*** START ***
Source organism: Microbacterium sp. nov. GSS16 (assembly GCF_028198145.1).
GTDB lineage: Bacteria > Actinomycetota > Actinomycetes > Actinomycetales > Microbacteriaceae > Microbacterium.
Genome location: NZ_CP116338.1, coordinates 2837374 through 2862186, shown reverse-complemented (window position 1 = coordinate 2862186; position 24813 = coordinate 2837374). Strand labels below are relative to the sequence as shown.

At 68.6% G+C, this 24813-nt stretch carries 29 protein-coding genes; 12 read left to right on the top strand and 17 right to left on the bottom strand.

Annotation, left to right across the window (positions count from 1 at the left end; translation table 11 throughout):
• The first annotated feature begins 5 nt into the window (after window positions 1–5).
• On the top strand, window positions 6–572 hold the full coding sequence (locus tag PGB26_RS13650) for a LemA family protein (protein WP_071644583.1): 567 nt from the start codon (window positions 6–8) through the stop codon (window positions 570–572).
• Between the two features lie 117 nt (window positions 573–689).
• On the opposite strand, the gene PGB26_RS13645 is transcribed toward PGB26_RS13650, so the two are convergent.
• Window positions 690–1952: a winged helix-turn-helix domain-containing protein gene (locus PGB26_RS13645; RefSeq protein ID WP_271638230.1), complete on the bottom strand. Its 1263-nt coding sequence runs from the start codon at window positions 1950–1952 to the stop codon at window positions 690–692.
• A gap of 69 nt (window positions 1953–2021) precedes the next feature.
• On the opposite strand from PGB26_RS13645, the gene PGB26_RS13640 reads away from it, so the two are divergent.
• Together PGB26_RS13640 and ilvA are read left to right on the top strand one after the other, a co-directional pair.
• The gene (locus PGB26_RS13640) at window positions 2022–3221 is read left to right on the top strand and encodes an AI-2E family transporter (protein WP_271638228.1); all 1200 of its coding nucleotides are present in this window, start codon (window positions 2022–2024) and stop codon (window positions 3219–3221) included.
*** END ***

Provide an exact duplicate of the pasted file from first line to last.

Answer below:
Source organism: Microbacterium sp. nov. GSS16 (assembly GCF_028198145.1).
GTDB lineage: Bacteria > Actinomycetota > Actinomycetes > Actinomycetales > Microbacteriaceae > Microbacterium.
Genome location: NZ_CP116338.1, coordinates 2837374 through 2862186, shown reverse-complemented (window position 1 = coordinate 2862186; position 24813 = coordinate 2837374). Strand labels below are relative to the sequence as shown.

At 68.6% G+C, this 24813-nt stretch carries 29 protein-coding genes; 12 read left to right on the top strand and 17 right to left on the bottom strand.

Annotation, left to right across the window (positions count from 1 at the left end; translation table 11 throughout):
• The first annotated feature begins 5 nt into the window (after window positions 1–5).
• On the top strand, window positions 6–572 hold the full coding sequence (locus tag PGB26_RS13650) for a LemA family protein (protein WP_071644583.1): 567 nt from the start codon (window positions 6–8) through the stop codon (window positions 570–572).
• Between the two features lie 117 nt (window positions 573–689).
• On the opposite strand, the gene PGB26_RS13645 is transcribed toward PGB26_RS13650, so the two are convergent.
• Window positions 690–1952: a winged helix-turn-helix domain-containing protein gene (locus PGB26_RS13645; RefSeq protein ID WP_271638230.1), complete on the bottom strand. Its 1263-nt coding sequence runs from the start codon at window positions 1950–1952 to the stop codon at window positions 690–692.
• A gap of 69 nt (window positions 1953–2021) precedes the next feature.
• On the opposite strand from PGB26_RS13645, the gene PGB26_RS13640 reads away from it, so the two are divergent.
• Together PGB26_RS13640 and ilvA are read left to right on the top strand one after the other, a co-directional pair.
• The gene (locus PGB26_RS13640) at window positions 2022–3221 is read left to right on the top strand and encodes an AI-2E family transporter (protein WP_271638228.1); all 1200 of its coding nucleotides are present in this window, start codon (window positions 2022–2024) and stop codon (window positions 3219–3221) included.